In-brief: Fast spreading ransomware dubbed Petya has crippled parts of Ukraine and hit companies in The Netherlands, France, Russia and Spain. It appears to be spreading using a combination of software exploit and stolen passwords.
UPDATE: A possible source for the outbreak of the Petya ransomware has been identified as a malicious update for accounting software by the firm MEDoc, a Kiev based software company whose products are used by banks in Ukraine and other countries. MEDoc posted a message on its web site Tuesday warning customers that “our servers made a virus attack.” The security firm ESET said in a blog post Tuesday that the company’s researchers identified the malicious update as “the point from which this global epidemic has all started.” Several MEDoc customers executed “a trojanized update of M.E.Doc, which allowed attackers to launch the massive ransomware campaign today which spread across the whole country and to the whole world.” PFR June 27, 2017 23:30 IDT
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Tel Aviv, Israel — A fast-spreading attack involving so-called “ransomware” has crippled critical services in Ukraine and appears to be spreading to other countries, as well, including the U.S., Spain, France and The Netherlands, according to published reports and statements by officials and security experts.
Ukraine’s national bank, state power company and largest airport were affected by malicious software tentatively identified as ransomware known as “Petya” or “Petwrap” has rendered useless computers used for everything from buying subway tickets to running grocery checkout lines in the Ukraine. The infection appears to have also hit the companies outside the Ukraine as well, including The Netherlands, where Danish shipping giant Mearsk appears to have been affected, as well as Russia, Spain and France, according to published reports. Infected computers display an error message and a screen asking for payment of $300 in bitcoin.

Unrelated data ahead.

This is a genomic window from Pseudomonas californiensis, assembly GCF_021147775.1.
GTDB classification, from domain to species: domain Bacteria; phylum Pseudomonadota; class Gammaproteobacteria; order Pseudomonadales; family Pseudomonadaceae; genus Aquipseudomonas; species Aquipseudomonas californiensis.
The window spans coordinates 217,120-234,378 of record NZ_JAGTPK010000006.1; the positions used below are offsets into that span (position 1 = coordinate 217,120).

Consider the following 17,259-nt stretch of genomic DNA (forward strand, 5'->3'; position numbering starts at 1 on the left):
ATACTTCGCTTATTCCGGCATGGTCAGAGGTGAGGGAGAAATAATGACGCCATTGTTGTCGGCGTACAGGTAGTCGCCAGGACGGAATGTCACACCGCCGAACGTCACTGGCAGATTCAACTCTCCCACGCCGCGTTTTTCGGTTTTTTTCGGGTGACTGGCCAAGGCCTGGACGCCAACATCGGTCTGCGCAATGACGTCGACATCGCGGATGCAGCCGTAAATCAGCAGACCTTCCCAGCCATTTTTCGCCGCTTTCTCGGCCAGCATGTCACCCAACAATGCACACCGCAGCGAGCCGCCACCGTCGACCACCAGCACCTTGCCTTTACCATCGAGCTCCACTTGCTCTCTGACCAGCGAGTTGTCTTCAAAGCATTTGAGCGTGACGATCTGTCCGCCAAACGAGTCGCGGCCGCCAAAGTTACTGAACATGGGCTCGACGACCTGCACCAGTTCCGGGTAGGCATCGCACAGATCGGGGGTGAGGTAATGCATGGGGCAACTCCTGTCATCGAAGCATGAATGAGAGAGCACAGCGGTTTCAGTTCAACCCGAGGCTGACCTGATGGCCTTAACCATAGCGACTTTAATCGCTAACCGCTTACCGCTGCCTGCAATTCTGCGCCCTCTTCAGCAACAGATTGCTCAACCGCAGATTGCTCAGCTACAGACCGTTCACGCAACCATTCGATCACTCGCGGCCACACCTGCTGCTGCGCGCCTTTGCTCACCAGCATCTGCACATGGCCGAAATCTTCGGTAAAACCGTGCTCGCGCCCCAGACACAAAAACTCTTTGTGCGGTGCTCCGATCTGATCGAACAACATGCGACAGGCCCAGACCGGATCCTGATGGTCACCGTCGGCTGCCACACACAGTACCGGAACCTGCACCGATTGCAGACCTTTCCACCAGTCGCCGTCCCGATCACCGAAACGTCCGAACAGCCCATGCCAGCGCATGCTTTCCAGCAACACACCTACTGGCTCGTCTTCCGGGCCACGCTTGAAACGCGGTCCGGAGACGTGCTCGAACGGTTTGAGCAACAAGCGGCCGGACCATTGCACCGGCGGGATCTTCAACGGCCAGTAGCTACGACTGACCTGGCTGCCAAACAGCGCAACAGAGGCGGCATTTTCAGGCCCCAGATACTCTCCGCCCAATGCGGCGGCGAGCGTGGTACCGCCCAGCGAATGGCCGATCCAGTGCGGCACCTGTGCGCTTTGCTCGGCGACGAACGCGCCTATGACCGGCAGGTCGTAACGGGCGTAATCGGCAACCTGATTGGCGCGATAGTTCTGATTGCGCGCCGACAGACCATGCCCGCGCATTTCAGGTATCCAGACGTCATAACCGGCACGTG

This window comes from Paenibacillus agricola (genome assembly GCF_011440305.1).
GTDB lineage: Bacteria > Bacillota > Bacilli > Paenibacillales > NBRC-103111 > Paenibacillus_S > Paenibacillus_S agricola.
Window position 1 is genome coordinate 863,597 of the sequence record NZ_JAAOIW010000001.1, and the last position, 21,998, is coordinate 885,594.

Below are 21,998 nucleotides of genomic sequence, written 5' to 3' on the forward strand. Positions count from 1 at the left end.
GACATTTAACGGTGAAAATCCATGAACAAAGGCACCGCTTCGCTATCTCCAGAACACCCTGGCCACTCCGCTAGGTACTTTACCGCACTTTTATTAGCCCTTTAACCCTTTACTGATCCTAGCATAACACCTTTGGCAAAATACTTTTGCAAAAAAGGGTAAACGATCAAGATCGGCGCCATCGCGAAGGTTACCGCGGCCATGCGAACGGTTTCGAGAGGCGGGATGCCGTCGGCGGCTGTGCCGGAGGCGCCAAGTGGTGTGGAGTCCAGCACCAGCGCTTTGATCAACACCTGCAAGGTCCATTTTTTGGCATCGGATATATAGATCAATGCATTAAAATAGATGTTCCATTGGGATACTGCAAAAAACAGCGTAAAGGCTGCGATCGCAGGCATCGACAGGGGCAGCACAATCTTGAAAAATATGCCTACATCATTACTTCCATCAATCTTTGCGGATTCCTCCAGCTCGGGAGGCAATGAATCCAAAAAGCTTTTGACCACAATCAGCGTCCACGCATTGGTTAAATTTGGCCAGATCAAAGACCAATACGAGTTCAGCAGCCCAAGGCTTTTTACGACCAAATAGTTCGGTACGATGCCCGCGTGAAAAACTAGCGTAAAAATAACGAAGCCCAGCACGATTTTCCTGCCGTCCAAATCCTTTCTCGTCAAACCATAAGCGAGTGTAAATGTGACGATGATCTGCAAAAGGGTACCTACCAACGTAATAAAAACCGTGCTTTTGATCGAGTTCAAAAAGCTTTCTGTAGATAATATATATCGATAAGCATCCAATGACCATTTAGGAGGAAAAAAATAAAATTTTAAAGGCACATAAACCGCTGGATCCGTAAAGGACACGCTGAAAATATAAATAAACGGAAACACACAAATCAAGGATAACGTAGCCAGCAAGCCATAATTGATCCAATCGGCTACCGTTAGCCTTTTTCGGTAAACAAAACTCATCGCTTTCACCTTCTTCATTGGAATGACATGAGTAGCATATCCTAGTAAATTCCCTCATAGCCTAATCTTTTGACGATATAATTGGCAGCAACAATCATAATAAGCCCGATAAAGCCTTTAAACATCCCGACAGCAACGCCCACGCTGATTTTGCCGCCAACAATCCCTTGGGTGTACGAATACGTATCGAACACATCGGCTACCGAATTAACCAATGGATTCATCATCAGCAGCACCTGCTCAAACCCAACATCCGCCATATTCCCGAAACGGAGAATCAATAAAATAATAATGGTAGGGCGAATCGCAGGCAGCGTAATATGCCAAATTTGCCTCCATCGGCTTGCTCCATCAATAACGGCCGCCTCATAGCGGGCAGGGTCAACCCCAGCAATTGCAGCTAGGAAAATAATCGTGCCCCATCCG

Companies in the United States weren’t immune to the attack either, with the New York Times reporting that pharmaceutical giant Merck and multinational law firm DLA Piper also had their networks attacked.
Ukraine appears to have been hit particularly hard. The Cabinet of Ministers in Ukraine had their computers infected with the virus, which encrypts a key Windows file that prevents the system from booting. Reports from the country depict scenes of chaos, with bank automated teller machines prevented from distributing cash, the Kiev metro unable to issue tickets and passengers stranded at Kiev’s Borispol international airport. It comes amid increased tension between that country and its neighbor, Russia. Also on Tuesday, an explosion in Kiev killed a senior Ukrainian military official.
A Twitter message from Rozenko Pavlo, Ukraine’s Vice Prime Minister, show Ukraine government computers frozen by the malware. We also have a network “‘down’,” he wrote. “This image is being displayed by all computers of the government.”
The outbreak began early in the day Tuesday and began spreading rapidly. A report on the website of Russian outlet Pravda lists The Central Bank of Ukraine and energy companies Ukrenergo and Kyivenergo as affected. Problems were also reported at Mondelēz International, Oschadbank, Mars, Nova Pochta, Nivea, TESA and other companies. Russian oil giant Group IB was hit with the malware, Reuters reported. Ukraine’s National Bank posted a warning to other banks about the attack on its website on Tuesday.